There is a whole area of psychology called rational emotive thinking concerned with explaining how thinking controls our emotions which then influence our behaviors. Cam struggled because he didn't feel competent running Chud's very complicated offense. He was required to think more which slowed his reactions which allowed the defense to react.. As we simplified the scheme he could think quicker, have less to key on so he could react faster more automatically. As this improves in efficiency with repetition it appears unconscious and automatic but it isn't. When you couple indecision and poor success with moodiness and negative thinking and it is perfectly understandable why he has struggled at times. He had to modify his thinking to control his emotions soo he could continue to develop emotionally as well as technically and physically.

#14 BigSyke

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Posted 02 March 2013 - 11:42 AM

so this is all about cam being clutch. i don't see much wrong with the guy in clutch time. lot of times he drives down the feild and just cant get it in at the last minute. i think he needs more weapons and better play calling in the 4th quarter. also the defense never helped out in tough situations.

i think newton is talked about bad because he is on the worst team in the nfl. thats where the no1 pick goes so i give him an A+ because this dude could have gave up because sometimes its looks like the panthers move.....a little slow and don't make the best choices when it comes to picking players and coaches. newton has zero defense when it matters...i looked up stats.... against manning they are bad....against palmer they are good.....against quinn they are bad lol the defense is just too wishy washy....to be called a great d. the d line is getting real good though...everything else is below avg. sorry.

most important he needs an oline....of course you are not going to do good in clutch times when you cant have time to throw...like i said before manning and brady have time to THROW.....joe flacco was sitting back most of that playoff comeback to win....he had time for jones to run ALL the way down field then throw....GIVE NEWTON A STOUT OLINE AND YOU WILL SEE SUPER MAN PRIME.

#15 Jackofalltrades

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Posted 02 March 2013 - 01:08 PM

I'd destroy you in poker.

That is all.

#16 TheRumGone

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Posted 02 March 2013 - 02:15 PM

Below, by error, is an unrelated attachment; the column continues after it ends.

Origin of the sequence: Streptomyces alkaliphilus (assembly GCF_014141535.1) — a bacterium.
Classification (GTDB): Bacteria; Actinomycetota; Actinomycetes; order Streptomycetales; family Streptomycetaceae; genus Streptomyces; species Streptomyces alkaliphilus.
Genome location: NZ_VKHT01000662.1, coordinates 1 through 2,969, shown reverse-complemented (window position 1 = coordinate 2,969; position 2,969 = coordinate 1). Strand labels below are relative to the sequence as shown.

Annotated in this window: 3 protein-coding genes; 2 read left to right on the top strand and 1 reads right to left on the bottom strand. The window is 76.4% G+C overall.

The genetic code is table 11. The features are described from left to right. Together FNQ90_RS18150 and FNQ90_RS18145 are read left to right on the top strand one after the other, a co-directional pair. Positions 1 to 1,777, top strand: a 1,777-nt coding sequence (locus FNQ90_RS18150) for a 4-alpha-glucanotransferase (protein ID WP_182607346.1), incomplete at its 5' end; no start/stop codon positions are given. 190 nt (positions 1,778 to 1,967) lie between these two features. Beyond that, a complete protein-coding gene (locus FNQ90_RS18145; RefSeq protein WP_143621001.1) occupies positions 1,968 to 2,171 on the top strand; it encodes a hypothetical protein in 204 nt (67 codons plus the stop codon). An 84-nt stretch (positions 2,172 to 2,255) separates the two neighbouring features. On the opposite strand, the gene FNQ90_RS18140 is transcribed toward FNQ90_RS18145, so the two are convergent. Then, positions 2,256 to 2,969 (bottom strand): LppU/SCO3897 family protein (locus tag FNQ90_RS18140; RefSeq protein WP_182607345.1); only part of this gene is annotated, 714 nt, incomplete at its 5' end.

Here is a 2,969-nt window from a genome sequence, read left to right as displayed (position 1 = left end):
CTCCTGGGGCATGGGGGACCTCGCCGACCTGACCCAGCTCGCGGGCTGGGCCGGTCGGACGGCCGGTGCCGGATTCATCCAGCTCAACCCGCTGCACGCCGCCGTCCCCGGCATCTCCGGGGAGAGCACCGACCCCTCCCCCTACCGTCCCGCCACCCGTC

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The best meme of the year dude, I open this thread and read it everytime before going to the last response.

#17 Argus Plexus

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Posted 02 March 2013 - 02:39 PM

OP hit the bullseye, this applies to any job or skill.

#18 Ivan The Awesome

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Posted 02 March 2013 - 03:01 PM

OP hit the bullseye, this applies to any job or skill.



And Halo 4.

#19 Argus Plexus

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Posted 02 March 2013 - 03:03 PM

And Halo 4.

Indeed. My BO2 KDR has been going up a lot the more I figure things out about timing and how people are likely going to move/camping spots and such.

#20 teeray

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Posted 02 March 2013 - 03:57 PM

Teeray, have you ever read a book called Blink by Malcome Gladwell? I think it is applicable to poker though not intended for that purpose


No I haven't. Before reading this book I hadn't ever really thought azbout this side of it. I do have "The Psychology of Poker" and "The Theory of Poker" both by David Skylansky, as well as "Zen and the Art of Poker" and ""The Tao of Poker" by Larry Phillips. But none of those things really dealt with the things that "The Mental Game of Poker" deals with which is actually developing your mind to better understand it and how it affects your poker game. Those other book's titles don't really live up to the content of those books, although "The Theory of Poker" is a must read for any poker player IMO.

I will look into Blink though.